Activist groups kick off their campaign against jail expansion

photo by: Elvyn Jones

Justice Matters co-chairman Ted Mosher speaks from a lectern in front of the Douglas County Courthouse as he and other activists kick off their campaign against the proposed expansion of the Douglas County Jail on Saturday, March 3, 2018.

Representatives of four activist groups crowded the steps of the Douglas County Courthouse Saturday to kick off their joint campaign against a proposed expansion of the county jail and a referendum on a sales tax that would fund it.

“We are planning a comprehensive campaign with many partners right up to that mail-in ballot,” said Ted Mosher, co-chairman of the Lawrence faith-based activist group Justice Matters.

Justice Matters is one of the four groups behind the campaign, which the activists are calling “Jail No.” The other partners — the Lawrence chapter of the NAACP, the social justice advocacy group Kansas Appleseed and the taxpayer watchdog group Lawrence Sunset Alliance — also turned out Saturday to speak against the jail expansion and the half-cent sales tax.

If voters approve the sales tax, it will generate an estimated $9.8 million annually to fund construction of the $44 million jail expansion and an $11 million behavioral health campus. It would also provide $5.1 million a year for new behavioral health programming and $1 million of the $6.1 million needed per year to operate an expanded jail.

Patrick Wilbur, of the Lawrence Sunset Alliance, objected to using sales tax as a funding source. He said it was the most regressive way to pay for the project because it would force low-income residents to pay more for food and other necessities.

He also took a swipe at the referendum’s ballot language, noting it didn’t mention the property tax increases that would needed to pay for additional operational costs associated with the jail expansion. The total cost of the expansion for the next 20 years would be $165 million, he said.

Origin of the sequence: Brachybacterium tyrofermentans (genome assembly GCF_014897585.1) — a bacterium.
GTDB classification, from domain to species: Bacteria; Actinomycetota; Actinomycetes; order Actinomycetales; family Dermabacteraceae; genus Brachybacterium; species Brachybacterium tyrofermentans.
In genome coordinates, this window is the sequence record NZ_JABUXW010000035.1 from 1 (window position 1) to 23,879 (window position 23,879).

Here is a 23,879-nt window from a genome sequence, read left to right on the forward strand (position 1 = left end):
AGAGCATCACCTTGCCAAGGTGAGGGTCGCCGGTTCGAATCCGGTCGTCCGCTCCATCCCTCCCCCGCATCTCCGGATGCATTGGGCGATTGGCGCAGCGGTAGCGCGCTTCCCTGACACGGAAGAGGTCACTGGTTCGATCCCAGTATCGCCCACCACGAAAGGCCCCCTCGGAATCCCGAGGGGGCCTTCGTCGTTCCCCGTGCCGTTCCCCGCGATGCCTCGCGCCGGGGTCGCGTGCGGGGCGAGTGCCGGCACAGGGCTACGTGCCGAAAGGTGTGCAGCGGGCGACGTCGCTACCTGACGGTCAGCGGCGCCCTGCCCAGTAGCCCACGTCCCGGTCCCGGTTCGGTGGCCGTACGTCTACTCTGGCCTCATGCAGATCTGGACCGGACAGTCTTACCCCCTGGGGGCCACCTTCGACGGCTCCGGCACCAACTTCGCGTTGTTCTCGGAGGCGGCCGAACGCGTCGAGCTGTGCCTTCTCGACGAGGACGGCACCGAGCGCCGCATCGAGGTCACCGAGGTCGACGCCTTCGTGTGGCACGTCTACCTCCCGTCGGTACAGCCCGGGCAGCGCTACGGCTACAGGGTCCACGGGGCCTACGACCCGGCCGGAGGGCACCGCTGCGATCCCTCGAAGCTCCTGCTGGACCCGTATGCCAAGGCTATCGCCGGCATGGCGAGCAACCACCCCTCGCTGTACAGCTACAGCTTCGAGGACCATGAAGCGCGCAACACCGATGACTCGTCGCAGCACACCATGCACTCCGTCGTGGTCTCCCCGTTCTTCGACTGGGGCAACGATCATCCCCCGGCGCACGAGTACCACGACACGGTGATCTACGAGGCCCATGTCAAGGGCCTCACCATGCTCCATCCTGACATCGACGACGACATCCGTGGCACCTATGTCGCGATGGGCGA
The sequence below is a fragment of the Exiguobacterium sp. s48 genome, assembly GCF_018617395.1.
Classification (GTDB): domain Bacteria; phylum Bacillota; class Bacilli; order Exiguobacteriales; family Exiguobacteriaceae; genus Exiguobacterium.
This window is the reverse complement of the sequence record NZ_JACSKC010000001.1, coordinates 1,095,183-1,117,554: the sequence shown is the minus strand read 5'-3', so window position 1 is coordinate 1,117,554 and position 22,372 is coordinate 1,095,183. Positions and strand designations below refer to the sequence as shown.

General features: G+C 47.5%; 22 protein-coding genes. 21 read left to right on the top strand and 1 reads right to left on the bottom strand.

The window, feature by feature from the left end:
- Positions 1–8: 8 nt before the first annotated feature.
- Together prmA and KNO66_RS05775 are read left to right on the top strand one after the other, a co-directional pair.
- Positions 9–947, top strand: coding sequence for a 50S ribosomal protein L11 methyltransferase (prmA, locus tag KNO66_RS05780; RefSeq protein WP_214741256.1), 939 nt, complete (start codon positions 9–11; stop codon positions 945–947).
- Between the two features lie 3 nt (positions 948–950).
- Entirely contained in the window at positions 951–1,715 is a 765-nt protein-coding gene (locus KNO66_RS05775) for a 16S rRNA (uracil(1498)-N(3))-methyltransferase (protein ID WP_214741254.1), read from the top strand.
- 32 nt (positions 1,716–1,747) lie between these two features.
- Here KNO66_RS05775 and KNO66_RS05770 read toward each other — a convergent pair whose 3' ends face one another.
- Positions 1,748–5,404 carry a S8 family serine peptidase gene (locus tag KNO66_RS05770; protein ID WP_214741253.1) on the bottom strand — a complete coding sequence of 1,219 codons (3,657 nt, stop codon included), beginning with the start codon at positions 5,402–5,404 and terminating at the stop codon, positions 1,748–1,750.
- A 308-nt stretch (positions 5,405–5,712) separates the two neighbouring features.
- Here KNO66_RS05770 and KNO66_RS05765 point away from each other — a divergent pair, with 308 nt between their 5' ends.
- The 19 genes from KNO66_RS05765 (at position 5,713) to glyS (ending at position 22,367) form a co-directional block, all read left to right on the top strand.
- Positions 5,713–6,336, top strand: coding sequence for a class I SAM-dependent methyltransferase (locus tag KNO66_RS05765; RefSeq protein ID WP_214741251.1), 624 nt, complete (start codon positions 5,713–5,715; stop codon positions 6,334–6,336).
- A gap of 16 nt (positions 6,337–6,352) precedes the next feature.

Mosher said the Justice Matters board voted unanimously to oppose the referendum. It was a tough decision, he said, because Justice Matters supports the behavioral health initiatives the sales tax would fund, but the board ultimately decided it couldn’t support any measure that would allow for the incarceration of more Douglas County residents.

Kansas Appleseed and the NAACP also had concerns about incarceration rates.

Kansas Appleseed juvenile justice advocate Mike Fonkert noted that the number of people incarcerated in the county started to grow rapidly in 2015. The jail’s daily population grew from about 148 in March 2015 to 238 in October 2015. He said unless the county conducted a data-driven review to determine the root cause of the population increase, the new beds would soon be filled and the county would be seeking another expansion.

And Ursula Minor, president of the Lawrence NAACP, recalled that her group had raised concerns about the number of people of color in the jail when the Douglas County Commission appointed a Criminal Justice Coordinating Council two years ago. She said the NAACP’s opposition to the project stemmed from the lack of progress she had seen in that area.

“The Lawrence branch of the NAACP believes there should be no jail expansion until there has been substantial progress in reducing racial disparities at the jail,” she said.

Mosher, Wilbur and Fonkert all said they supported the development of more behavioral health projects and emphasized that there would be alternative ways the county could fund the initiatives should the added sales tax authority be voted down. However, county leaders have said that although they will use property tax to fund the jail expansion if the referendum fails, they have no plans to do the same for the behavioral health projects.

Ballots for the referendum will be mailed April 25 and counted May 15.